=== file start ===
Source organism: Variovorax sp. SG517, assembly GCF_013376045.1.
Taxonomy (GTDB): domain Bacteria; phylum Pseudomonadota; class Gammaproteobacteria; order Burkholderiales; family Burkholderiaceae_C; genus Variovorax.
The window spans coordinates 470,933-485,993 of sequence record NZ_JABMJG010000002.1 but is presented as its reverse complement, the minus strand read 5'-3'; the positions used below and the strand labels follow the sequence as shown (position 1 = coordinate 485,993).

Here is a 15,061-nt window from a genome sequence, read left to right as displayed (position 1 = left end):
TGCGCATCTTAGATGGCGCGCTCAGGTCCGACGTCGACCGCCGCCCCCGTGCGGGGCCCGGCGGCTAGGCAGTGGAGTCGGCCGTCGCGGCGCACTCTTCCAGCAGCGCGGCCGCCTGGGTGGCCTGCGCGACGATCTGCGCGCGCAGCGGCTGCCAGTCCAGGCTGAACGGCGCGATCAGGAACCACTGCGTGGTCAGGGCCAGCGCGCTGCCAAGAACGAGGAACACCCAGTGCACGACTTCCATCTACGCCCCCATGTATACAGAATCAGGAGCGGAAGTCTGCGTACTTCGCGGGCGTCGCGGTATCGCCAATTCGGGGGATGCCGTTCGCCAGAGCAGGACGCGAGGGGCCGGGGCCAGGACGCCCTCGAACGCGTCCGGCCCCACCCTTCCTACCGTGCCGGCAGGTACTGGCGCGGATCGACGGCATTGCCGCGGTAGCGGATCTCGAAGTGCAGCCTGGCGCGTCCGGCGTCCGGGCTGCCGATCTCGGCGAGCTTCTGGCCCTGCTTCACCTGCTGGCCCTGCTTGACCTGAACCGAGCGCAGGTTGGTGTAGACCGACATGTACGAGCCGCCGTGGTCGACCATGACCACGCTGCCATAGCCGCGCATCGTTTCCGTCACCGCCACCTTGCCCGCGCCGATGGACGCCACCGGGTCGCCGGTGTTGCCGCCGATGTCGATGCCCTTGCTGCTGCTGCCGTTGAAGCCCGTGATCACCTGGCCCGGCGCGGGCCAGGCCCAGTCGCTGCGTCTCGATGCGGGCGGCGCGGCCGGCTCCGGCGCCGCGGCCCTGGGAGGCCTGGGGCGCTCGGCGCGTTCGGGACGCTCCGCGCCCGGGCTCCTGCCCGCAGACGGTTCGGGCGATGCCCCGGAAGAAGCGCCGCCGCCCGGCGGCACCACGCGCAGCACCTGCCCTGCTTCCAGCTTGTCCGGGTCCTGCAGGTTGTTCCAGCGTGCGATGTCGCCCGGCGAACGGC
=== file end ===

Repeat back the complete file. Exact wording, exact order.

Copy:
Source organism: Variovorax sp. SG517, assembly GCF_013376045.1.
Taxonomy (GTDB): domain Bacteria; phylum Pseudomonadota; class Gammaproteobacteria; order Burkholderiales; family Burkholderiaceae_C; genus Variovorax.
The window spans coordinates 470,933-485,993 of sequence record NZ_JABMJG010000002.1 but is presented as its reverse complement, the minus strand read 5'-3'; the positions used below and the strand labels follow the sequence as shown (position 1 = coordinate 485,993).

Here is a 15,061-nt window from a genome sequence, read left to right as displayed (position 1 = left end):
TGCGCATCTTAGATGGCGCGCTCAGGTCCGACGTCGACCGCCGCCCCCGTGCGGGGCCCGGCGGCTAGGCAGTGGAGTCGGCCGTCGCGGCGCACTCTTCCAGCAGCGCGGCCGCCTGGGTGGCCTGCGCGACGATCTGCGCGCGCAGCGGCTGCCAGTCCAGGCTGAACGGCGCGATCAGGAACCACTGCGTGGTCAGGGCCAGCGCGCTGCCAAGAACGAGGAACACCCAGTGCACGACTTCCATCTACGCCCCCATGTATACAGAATCAGGAGCGGAAGTCTGCGTACTTCGCGGGCGTCGCGGTATCGCCAATTCGGGGGATGCCGTTCGCCAGAGCAGGACGCGAGGGGCCGGGGCCAGGACGCCCTCGAACGCGTCCGGCCCCACCCTTCCTACCGTGCCGGCAGGTACTGGCGCGGATCGACGGCATTGCCGCGGTAGCGGATCTCGAAGTGCAGCCTGGCGCGTCCGGCGTCCGGGCTGCCGATCTCGGCGAGCTTCTGGCCCTGCTTCACCTGCTGGCCCTGCTTGACCTGAACCGAGCGCAGGTTGGTGTAGACCGACATGTACGAGCCGCCGTGGTCGACCATGACCACGCTGCCATAGCCGCGCATCGTTTCCGTCACCGCCACCTTGCCCGCGCCGATGGACGCCACCGGGTCGCCGGTGTTGCCGCCGATGTCGATGCCCTTGCTGCTGCTGCCGTTGAAGCCCGTGATCACCTGGCCCGGCGCGGGCCAGGCCCAGTCGCTGCGTCTCGATGCGGGCGGCGCGGCCGGCTCCGGCGCCGCGGCCCTGGGAGGCCTGGGGCGCTCGGCGCGTTCGGGACGCTCCGCGCCCGGGCTCCTGCCCGCAGACGGTTCGGGCGATGCCCCGGAAGAAGCGCCGCCGCCCGGCGGCACCACGCGCAGCACCTGCCCTGCTTCCAGCTTGTCCGGGTCCTGCAGGTTGTTCCAGCGTGCGATGTCGCCCGGCGAACGGC